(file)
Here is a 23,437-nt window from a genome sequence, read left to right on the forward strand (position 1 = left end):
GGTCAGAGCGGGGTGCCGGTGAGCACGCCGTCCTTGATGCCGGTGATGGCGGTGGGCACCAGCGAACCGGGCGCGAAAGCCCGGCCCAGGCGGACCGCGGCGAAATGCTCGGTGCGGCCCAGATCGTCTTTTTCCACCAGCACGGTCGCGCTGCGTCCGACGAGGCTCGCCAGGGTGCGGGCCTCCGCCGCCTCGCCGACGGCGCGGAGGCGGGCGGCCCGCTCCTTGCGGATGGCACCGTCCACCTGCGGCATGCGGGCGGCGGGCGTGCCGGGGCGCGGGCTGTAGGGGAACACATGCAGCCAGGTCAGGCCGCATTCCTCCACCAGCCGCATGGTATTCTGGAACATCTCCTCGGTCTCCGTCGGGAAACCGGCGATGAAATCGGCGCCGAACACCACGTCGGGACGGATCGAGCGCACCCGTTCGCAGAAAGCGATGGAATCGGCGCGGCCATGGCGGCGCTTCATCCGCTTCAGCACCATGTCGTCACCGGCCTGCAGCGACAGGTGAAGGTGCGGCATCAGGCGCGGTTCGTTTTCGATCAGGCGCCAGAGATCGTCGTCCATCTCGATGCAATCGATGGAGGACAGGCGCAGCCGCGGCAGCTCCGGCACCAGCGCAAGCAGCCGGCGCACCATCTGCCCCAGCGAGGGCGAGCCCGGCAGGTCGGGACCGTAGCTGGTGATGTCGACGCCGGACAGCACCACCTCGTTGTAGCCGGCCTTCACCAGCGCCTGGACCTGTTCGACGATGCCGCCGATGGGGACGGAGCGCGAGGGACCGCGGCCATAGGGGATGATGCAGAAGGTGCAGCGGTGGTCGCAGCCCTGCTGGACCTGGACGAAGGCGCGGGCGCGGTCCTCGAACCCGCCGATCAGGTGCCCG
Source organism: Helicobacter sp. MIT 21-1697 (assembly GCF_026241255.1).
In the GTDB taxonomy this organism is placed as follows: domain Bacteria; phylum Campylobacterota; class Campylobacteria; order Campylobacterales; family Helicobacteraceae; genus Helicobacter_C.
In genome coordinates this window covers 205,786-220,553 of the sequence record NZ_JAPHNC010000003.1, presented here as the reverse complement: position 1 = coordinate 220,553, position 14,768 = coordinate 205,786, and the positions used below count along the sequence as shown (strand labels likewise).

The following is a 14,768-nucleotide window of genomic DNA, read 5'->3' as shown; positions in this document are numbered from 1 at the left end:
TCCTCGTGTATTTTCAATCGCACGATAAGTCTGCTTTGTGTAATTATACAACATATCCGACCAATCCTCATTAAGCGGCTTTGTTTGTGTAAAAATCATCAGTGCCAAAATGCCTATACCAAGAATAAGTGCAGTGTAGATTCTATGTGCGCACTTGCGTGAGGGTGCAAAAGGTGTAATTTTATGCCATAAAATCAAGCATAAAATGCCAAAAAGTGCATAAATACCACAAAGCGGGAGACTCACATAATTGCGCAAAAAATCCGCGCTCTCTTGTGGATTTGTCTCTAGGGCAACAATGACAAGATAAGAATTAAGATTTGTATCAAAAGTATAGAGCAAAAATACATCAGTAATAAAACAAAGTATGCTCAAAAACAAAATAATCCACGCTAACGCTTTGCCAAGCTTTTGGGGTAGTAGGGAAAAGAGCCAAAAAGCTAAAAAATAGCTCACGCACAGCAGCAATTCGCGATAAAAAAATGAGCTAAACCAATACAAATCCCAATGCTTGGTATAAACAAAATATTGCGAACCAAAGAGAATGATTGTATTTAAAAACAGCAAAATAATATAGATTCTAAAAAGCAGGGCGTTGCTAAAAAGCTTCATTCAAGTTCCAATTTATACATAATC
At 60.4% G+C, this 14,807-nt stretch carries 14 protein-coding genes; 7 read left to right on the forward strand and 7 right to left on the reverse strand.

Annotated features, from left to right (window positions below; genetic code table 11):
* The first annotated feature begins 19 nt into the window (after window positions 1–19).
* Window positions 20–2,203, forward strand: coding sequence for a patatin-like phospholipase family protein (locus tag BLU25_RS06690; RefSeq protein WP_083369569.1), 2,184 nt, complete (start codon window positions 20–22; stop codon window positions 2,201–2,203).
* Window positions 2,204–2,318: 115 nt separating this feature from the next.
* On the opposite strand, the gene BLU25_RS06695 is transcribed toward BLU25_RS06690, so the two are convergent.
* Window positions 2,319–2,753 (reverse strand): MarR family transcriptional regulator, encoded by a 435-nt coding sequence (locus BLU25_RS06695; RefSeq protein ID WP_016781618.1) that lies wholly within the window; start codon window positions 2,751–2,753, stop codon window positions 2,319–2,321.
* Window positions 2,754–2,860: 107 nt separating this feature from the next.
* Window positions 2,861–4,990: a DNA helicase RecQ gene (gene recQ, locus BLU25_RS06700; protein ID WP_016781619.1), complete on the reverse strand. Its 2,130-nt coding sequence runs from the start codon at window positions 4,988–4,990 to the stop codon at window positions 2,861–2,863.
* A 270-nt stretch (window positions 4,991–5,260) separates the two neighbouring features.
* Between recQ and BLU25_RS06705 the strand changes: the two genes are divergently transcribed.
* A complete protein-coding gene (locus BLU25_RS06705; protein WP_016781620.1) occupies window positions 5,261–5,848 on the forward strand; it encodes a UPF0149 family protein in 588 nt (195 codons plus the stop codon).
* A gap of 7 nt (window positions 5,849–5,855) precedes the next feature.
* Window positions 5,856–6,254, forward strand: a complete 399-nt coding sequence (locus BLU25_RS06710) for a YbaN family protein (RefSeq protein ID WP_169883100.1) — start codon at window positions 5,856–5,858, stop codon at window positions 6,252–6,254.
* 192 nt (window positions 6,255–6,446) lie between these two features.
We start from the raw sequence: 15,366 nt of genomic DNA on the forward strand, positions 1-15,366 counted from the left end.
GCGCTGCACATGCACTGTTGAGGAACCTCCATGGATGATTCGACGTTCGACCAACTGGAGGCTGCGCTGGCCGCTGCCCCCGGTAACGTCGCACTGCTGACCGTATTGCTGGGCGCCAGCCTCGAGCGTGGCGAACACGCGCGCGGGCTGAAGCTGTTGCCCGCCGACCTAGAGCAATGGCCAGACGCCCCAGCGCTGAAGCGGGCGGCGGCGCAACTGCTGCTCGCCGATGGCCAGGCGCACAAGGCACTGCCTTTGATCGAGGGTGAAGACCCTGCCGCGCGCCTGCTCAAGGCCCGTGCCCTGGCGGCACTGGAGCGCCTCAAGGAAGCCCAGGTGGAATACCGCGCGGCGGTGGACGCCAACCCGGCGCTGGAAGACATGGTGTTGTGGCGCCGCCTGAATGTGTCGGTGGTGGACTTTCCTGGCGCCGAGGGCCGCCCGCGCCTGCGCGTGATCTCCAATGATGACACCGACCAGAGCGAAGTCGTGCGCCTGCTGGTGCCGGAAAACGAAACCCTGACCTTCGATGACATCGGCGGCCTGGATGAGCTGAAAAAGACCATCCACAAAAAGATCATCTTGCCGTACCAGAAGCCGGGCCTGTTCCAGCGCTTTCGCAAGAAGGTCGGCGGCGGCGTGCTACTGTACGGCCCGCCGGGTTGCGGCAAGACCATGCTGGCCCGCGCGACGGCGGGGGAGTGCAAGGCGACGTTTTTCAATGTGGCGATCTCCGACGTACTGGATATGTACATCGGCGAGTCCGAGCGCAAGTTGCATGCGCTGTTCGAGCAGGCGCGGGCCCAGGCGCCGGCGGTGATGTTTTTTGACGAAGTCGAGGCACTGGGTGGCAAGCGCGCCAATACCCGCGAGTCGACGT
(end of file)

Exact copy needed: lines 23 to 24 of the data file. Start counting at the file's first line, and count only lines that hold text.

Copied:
We start from the raw sequence: 15,366 nt of genomic DNA on the forward strand, positions 1-15,366 counted from the left end.
GCGCTGCACATGCACTGTTGAGGAACCTCCATGGATGATTCGACGTTCGACCAACTGGAGGCTGCGCTGGCCGCTGCCCCCGGTAACGTCGCACTGCTGACCGTATTGCTGGGCGCCAGCCTCGAGCGTGGCGAACACGCGCGCGGGCTGAAGCTGTTGCCCGCCGACCTAGAGCAATGGCCAGACGCCCCAGCGCTGAAGCGGGCGGCGGCGCAACTGCTGCTCGCCGATGGCCAGGCGCACAAGGCACTGCCTTTGATCGAGGGTGAAGACCCTGCCGCGCGCCTGCTCAAGGCCCGTGCCCTGGCGGCACTGGAGCGCCTCAAGGAAGCCCAGGTGGAATACCGCGCGGCGGTGGACGCCAACCCGGCGCTGGAAGACATGGTGTTGTGGCGCCGCCTGAATGTGTCGGTGGTGGACTTTCCTGGCGCCGAGGGCCGCCCGCGCCTGCGCGTGATCTCCAATGATGACACCGACCAGAGCGAAGTCGTGCGCCTGCTGGTGCCGGAAAACGAAACCCTGACCTTCGATGACATCGGCGGCCTGGATGAGCTGAAAAAGACCATCCACAAAAAGATCATCTTGCCGTACCAGAAGCCGGGCCTGTTCCAGCGCTTTCGCAAGAAGGTCGGCGGCGGCGTGCTACTGTACGGCCCGCCGGGTTGCGGCAAGACCATGCTGGCCCGCGCGACGGCGGGGGAGTGCAAGGCGACGTTTTTCAATGTGGCGATCTCCGACGTACTGGATATGTACATCGGCGAGTCCGAGCGCAAGTTGCATGCGCTGTTCGAGCAGGCGCGGGCCCAGGCGCCGGCGGTGATGTTTTTTGACGAAGTCGAGGCACTGGGTGGCAAGCGCGCCAATACCCGCGAGTCGACGT